No. 8 Salpointe beats top-ranked Desert View with defense, strong running game

Salpointe’s Anthony Wilhite made a lot of yards after contact in the Lancers’ pivotal 48-0 win over Desert View on Friday (Andy Morales/AllSportsTucson.com)

The team with the potent running game and stifling defense — normal characteristics of the No. 1 5A team in the state, Desert View — took control of the game from the start Friday night at Jaguar Stadium.

Eighth-ranked Salpointe Catholic was that commanding presence in a 48-0 statement victory, showing upstart Desert View it still has that big-game moxie about them.

“Our respect to Desert View, they play a lot of Tucson teams, but playing Phoenix teams prepares you for a lot of things,” said Salpointe senior tailback Anthony Wilhite, who finished with 137 yards on 19 carries with four touchdowns. “We prepared our last two games. We played big Phoenix teams, a couple of dogfights.

“We came out with the momentum and left it all in the field tonight.”

Salpointe lost to Scottsdale Saguaro (ranked No. 4 in 5A) and Phoenix Pinnacle (No. 12 in 6A) in consecutive weeks before the anticipated showdown with Desert View, which tried to match its best start at 6-0 in school history.

The Jaguars, the only Southern Arizona team ranked in the Open Division at No. 6, instead are now 5-1 overall and start 0-1 in the 5A Southern after the loss to the Lancers, who are 4-2 and 1-0.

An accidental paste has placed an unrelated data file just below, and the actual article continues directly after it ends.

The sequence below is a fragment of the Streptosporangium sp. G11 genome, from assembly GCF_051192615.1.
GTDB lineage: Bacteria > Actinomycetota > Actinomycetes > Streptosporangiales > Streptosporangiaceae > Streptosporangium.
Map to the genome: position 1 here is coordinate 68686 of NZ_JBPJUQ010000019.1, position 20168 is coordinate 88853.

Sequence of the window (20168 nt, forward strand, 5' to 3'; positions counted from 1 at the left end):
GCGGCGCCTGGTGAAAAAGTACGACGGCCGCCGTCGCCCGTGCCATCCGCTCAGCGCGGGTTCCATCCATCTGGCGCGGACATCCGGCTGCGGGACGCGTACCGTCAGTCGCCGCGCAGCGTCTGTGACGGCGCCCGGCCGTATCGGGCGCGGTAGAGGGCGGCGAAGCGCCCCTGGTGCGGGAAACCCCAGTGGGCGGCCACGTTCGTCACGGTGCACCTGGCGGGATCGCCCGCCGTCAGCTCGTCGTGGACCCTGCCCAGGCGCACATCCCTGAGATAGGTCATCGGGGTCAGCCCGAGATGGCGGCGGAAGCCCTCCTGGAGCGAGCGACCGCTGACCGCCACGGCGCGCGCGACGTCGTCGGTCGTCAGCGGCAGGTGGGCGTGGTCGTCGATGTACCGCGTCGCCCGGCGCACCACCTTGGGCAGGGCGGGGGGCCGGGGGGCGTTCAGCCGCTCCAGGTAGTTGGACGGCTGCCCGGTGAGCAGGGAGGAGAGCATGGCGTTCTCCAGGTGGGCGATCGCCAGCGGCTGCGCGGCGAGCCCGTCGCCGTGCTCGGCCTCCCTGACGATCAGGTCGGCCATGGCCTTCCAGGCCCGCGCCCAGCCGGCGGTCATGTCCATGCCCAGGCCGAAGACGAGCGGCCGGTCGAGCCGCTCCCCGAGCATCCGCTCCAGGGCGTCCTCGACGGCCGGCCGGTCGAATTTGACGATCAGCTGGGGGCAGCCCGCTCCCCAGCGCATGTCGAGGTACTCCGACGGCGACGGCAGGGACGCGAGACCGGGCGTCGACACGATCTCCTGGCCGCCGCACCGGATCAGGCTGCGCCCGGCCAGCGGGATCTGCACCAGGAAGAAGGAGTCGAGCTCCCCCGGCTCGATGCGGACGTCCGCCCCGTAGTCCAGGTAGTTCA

“I told them they acted like it was going to be handed to them,” said Desert View coach Robert Bonillas, whose team had more penalties (11) than first downs (six) and also had two fumbles and an interception.

“I told them I’m going to take the blame for not getting them ready for this game mentally.”

Salpointe rushed for 281 yards on 42 carries, an average of 6.7 yards per carry, with Class of 2023 prospect Elias Roberts contributing 72 yards on six rushes with two touchdowns. Dailan Goodman, another bruising junior running back, ran up the gut nine times for 55 yards.

“Our running backs work their tails off,” said Salpointe coach Eric Rogers, who is now 11-3 in his second year after taking over the program following Dennis Bene’s departure. “(Running backs) Coach Zach (Neveleff), he works them hard. They take a lot of pride in what they do and obviously they did phenomenal.

“I was really proud of Anthony. This was a big game for him. He wanted it. He wanted this challenge and show people what he is capable of doing, and he did. I’m really proud of him.”

Wilhite said he was afforded “big holes” opened by his linemen Luis Cordova (a Class of 2024 tackle offered a scholarship by Arizona) and the Lancers’ other big bodies up front including Luis Arellano, Lorenzo Mele and Carlos Gonzalez.

Desert View’s highly productive 1,000-yard running backs from two years ago — Serge Gboweiah and Carlos Alvarez — were held to a combined 82 yards on 12 carries.

Salpointe’s defensive front, led by Class of 2024 defensive end prospect Elijah Rushing, pressured effective Desert View quarterback Oscar Barraza continuously. Barraza was forced into 12 rushing situations, including three sacks, for 55 yards. Often under duress, he completed 3 of 20 pass attempts for 44 yards.

“It was tough in the first half getting a feel of it (Desert View’s offense), and we were able to adjust to that and execute the way we needed to, and you see the product on the scoreboard,” said Rushing, a who registered a sack.

He added that difference against Desert View’s sizeable, veteran offensive line was “our execution of being gap-sound, being in the gaps, staying there and being physical.”